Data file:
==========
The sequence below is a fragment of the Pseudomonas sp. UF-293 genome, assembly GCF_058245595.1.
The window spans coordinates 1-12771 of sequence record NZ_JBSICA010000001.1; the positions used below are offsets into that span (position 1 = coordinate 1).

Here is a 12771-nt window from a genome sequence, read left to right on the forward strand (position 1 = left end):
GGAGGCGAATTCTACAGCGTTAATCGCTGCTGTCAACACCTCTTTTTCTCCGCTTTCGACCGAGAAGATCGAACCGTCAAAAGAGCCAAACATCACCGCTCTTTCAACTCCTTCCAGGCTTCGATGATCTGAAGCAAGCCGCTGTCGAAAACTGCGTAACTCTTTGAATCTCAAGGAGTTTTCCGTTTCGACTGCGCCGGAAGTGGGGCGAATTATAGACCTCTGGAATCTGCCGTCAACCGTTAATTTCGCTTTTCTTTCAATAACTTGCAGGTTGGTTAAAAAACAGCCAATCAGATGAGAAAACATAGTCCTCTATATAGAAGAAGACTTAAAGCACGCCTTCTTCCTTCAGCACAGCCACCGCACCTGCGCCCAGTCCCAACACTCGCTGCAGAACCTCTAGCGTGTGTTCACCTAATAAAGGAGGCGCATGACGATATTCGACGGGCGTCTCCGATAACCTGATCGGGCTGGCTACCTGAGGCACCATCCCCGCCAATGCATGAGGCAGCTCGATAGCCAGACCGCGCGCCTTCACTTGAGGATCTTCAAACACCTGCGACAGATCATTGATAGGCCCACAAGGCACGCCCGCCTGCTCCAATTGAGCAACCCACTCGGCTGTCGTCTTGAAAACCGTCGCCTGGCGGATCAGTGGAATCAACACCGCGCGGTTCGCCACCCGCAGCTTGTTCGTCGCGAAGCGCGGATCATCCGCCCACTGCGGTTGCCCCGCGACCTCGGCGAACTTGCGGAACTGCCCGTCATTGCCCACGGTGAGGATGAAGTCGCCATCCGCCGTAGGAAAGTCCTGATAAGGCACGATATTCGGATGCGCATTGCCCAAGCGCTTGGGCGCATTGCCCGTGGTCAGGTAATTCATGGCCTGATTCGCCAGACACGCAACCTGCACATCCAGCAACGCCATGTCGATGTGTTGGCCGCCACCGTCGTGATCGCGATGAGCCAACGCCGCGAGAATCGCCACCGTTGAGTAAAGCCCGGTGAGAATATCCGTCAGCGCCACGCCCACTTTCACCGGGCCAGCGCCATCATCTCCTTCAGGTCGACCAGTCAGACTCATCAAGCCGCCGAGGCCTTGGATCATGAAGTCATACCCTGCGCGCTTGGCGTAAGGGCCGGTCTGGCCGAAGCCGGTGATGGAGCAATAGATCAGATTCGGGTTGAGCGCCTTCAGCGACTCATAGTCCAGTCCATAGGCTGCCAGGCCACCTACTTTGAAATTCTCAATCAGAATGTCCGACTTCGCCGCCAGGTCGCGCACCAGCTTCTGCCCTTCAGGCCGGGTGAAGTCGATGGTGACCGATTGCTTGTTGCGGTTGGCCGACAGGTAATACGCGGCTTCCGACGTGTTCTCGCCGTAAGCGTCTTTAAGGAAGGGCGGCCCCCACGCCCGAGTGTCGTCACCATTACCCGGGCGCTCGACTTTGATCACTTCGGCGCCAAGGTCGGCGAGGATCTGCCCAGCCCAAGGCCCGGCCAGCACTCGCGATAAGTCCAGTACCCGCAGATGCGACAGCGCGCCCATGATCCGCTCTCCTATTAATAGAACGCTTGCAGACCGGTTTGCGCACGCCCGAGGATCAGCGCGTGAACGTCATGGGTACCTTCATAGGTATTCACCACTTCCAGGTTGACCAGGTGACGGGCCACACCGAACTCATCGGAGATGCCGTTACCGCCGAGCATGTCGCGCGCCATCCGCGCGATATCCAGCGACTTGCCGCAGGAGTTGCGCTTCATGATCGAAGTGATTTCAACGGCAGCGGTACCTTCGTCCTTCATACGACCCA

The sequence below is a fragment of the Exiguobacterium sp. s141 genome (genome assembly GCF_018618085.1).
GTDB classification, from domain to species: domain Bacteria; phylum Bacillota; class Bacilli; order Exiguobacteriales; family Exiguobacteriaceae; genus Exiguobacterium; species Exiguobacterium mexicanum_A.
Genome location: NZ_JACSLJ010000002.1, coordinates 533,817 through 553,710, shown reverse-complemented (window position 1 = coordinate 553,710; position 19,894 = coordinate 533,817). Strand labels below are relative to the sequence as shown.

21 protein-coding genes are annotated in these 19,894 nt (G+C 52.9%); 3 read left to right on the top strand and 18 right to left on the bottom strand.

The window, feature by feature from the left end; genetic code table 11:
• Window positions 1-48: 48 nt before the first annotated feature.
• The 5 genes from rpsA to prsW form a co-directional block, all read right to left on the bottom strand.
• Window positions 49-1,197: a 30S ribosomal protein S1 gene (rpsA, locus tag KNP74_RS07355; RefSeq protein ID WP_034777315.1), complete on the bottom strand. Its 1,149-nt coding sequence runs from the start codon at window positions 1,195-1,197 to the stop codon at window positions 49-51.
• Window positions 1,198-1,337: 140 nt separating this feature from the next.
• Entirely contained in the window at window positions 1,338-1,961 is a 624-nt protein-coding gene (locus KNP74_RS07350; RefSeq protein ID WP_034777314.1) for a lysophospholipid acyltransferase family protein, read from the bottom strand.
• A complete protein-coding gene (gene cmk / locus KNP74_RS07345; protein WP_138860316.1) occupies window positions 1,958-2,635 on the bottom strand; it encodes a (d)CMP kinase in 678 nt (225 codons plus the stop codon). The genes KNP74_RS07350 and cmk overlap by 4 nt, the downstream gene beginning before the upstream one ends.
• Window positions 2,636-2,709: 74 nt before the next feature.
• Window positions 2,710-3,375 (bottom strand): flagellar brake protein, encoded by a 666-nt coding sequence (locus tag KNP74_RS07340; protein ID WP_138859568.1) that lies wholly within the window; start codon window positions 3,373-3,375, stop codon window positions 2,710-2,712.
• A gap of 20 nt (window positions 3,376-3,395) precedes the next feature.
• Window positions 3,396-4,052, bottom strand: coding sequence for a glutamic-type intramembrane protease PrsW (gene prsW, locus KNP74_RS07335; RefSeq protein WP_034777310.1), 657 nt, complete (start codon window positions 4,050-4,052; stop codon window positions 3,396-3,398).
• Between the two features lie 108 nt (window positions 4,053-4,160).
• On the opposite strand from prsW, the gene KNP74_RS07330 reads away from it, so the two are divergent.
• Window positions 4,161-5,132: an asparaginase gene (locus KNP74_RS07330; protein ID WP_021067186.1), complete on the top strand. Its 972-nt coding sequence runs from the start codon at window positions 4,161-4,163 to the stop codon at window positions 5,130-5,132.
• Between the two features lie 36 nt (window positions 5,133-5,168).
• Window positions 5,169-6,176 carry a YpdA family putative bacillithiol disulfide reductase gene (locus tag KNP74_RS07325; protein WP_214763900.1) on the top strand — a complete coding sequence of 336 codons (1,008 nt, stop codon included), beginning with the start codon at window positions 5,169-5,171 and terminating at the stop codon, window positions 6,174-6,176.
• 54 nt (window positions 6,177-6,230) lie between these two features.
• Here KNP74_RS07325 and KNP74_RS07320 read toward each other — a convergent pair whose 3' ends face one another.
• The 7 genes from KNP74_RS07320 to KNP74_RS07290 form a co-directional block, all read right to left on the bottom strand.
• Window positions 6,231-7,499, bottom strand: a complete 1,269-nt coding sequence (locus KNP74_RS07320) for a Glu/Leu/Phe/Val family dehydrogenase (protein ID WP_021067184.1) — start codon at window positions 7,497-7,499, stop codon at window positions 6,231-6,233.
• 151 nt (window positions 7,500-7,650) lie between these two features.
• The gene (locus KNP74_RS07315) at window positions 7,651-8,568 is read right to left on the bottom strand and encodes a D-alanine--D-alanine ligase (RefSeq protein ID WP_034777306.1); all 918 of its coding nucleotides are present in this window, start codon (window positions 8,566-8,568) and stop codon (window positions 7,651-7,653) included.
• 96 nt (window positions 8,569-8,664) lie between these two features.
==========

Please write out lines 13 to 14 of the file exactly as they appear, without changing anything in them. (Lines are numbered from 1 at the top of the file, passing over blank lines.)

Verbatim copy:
• Window positions 1,198-1,337: 140 nt separating this feature from the next.
• Entirely contained in the window at window positions 1,338-1,961 is a 624-nt protein-coding gene (locus KNP74_RS07350; RefSeq protein ID WP_034777314.1) for a lysophospholipid acyltransferase family protein, read from the bottom strand.